The Town

Back in 1997, Ben Affleck and his pal Matt Damon became wunderkinds by co-writing and starring in a movie nominated for several Oscars, one of which they won for writing.

They had appeared in several movies before then “” some obscure, some pretty good “” but “Good Will Hunting” put them firmly in control of their own careers, giving them the ability to do practically anything they wanted.

While Damon hasn’t exceeded that promise, he’s at least avoided doing anything embarrassing. Affleck, on the other hand, had a bit of a lost period.

Instead of steering his own course, he began playing movie star, appearing in widely panned tripe like “Reindeer Games,” “Pearl Harbor” and the infamously bad “Gigli.” For a few years, it looked like he would succumb to the consequences of careless choices and fade into C-list status.

Perhaps the lowness of his low point is what makes it all the sweeter to see Affleck fulfilling that early promise, continuing a return to form he began with his 2007 directorial debut, “Gone Baby Gone,” by directing, co-writing and starring in “The Town.”

He stars as Doug MacRay, a denizen of the blue-collar Boston borough Charlestown, which has produced the highest number of bank robbers and heist men per capita in the United States. In Charlestown, heisting is a tradition, a skill passed down through generations.

Doug’s father, Stephen (Chris Cooper, “Remember Me”) was a longtime robber of banks and armored trucks, pulling jobs for a criminal boss known as The Florist (Pete Postlethwaite, “Clash of the Titans”). With Stephen in prison for life, Doug and his crew “” which includes James (Jeremy Renner, “The Hurt Locker”), Albert (hip-hopper Slaine, “Gone Baby Gone”) and Desmond (first-timer Owen Burke) “” plan and execute robberies for The Florist.

When we first meet them, the team is pulling a combo job, taking both an armored car and the bank it’s servicing. As a group, they have the kind of discipline and trust that can only belong to a circle of people who have grown up together. In particular, Doug and James are like brothers. There are specific rules, which each member follows to the letter.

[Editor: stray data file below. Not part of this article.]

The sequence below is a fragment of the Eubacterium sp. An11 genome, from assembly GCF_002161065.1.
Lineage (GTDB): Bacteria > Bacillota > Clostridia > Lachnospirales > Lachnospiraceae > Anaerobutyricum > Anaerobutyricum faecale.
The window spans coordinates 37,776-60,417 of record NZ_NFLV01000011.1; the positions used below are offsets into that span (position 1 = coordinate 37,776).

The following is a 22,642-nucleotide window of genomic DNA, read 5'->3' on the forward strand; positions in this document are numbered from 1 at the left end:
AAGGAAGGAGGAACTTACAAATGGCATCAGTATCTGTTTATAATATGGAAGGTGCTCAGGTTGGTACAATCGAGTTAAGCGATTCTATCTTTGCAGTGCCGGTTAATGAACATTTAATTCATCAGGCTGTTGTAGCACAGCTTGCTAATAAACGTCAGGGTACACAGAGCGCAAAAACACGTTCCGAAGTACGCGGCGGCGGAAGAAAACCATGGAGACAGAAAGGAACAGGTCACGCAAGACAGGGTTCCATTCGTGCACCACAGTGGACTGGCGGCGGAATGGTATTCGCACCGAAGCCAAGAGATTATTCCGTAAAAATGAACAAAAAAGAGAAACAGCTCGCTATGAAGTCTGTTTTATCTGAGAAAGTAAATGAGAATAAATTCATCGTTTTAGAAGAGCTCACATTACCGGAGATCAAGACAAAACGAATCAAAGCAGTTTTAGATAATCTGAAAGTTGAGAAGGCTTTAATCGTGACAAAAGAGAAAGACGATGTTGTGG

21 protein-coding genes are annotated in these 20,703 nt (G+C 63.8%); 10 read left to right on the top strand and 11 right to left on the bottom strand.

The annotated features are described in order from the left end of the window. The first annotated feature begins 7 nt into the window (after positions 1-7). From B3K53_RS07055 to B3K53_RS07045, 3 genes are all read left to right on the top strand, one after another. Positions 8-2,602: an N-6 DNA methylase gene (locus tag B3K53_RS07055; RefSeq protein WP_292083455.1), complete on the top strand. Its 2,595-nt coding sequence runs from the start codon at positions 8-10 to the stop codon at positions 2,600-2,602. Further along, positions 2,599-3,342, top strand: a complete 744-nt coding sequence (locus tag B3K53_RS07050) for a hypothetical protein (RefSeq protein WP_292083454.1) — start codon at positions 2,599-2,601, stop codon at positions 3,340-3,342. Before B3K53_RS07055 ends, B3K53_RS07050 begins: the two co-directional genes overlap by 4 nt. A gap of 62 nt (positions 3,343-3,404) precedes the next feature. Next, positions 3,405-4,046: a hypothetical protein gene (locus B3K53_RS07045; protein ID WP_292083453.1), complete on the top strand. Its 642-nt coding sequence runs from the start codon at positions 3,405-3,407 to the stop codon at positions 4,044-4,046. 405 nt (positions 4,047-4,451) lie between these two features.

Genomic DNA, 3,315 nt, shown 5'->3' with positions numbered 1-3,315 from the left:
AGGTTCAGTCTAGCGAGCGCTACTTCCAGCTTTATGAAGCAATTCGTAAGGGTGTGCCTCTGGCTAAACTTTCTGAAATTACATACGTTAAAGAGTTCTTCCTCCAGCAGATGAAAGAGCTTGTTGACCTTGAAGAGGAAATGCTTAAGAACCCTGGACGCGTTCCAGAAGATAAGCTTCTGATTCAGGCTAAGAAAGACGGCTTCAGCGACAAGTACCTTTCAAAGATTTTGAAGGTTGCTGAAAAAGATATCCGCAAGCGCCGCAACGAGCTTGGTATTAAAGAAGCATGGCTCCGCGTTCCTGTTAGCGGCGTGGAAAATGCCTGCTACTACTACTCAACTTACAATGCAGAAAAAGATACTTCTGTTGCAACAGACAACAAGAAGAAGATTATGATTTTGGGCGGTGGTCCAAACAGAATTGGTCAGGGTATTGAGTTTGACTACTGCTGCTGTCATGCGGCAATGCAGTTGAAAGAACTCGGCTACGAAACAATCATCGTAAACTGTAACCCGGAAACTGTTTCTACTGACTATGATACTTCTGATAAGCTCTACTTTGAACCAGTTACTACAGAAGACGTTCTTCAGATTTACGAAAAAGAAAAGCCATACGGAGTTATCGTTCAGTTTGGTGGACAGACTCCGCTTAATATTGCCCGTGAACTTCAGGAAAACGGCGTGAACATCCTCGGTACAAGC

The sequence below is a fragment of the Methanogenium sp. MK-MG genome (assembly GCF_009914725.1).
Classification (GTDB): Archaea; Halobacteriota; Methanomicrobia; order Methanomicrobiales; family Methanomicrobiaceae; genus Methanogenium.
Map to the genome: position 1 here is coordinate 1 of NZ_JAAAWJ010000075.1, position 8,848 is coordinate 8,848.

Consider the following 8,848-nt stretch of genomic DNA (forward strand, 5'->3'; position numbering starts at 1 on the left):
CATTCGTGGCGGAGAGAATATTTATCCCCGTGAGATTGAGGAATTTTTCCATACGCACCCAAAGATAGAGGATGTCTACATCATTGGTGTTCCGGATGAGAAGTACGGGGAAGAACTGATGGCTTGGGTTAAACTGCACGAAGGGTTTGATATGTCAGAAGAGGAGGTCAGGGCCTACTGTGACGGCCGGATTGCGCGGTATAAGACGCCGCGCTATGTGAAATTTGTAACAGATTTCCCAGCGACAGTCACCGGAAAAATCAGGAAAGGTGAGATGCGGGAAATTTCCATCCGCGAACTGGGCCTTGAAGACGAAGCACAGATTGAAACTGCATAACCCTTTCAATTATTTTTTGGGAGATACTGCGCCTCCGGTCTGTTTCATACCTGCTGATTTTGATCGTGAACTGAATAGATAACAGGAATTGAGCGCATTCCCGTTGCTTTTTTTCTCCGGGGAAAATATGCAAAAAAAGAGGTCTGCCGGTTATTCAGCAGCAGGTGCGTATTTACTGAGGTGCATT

That is, until things go a bit gunnysack, and James takes the bank’s assistant manager, Claire (Rebecca Hall, “Frost/Nixon”), hostage. She comes away relatively unharmed, but they later find that Claire lives only blocks away from the crew, making her a possible liability. James entertains the notion that she may need to be “removed from the equation,” but Doug disagrees and engineers a chance meeting with her. They become friends, and then more.

Over the course of planning the next job, it becomes increasingly difficult for Doug to keep his true occupation a secret from Claire, and to keep James off his back. It doesn’t help that FBI agent Adam Frawley (Jon Hamm, TV’s “Mad Men”) is crawling steadily along their back trail, and is in contact with Claire over her abduction.

Affleck and company have created a near-perfect movie. The pacing, characterization and plot are so seamless that it’s difficult to find a crack in the armor to criticize. He returns to the same thematic well as “Hunting” in that it’s about a man who has potential, but feels constrained by the people and culture of the place that’s produced him.

While Will Hunting was having a hard time leaving South Boston, Doug has the same problem with Charlestown, but in a different way. He seems to hold some minor illusions that bank robbery is something of a gentlemen’s sport, one that can be left when you’re tired and want to play something else. As he finds out, the ties that bind run much deeper than he ever guessed, going all the way back to his childhood and farther.

As a director, Affleck avoids the pitfalls many actor/directors fall victim to: mushy pacing, sentimental exposition and self-indulgent monologues. From beginning to end, “The Town” is nonstop tension. You know from the first frame that these people are likely doomed. Whether they live or die, their way of life is fundamentally unsustainable, and watching it unravel is in equal parts fascinating and nerve-wracking. “”Mike Robertson


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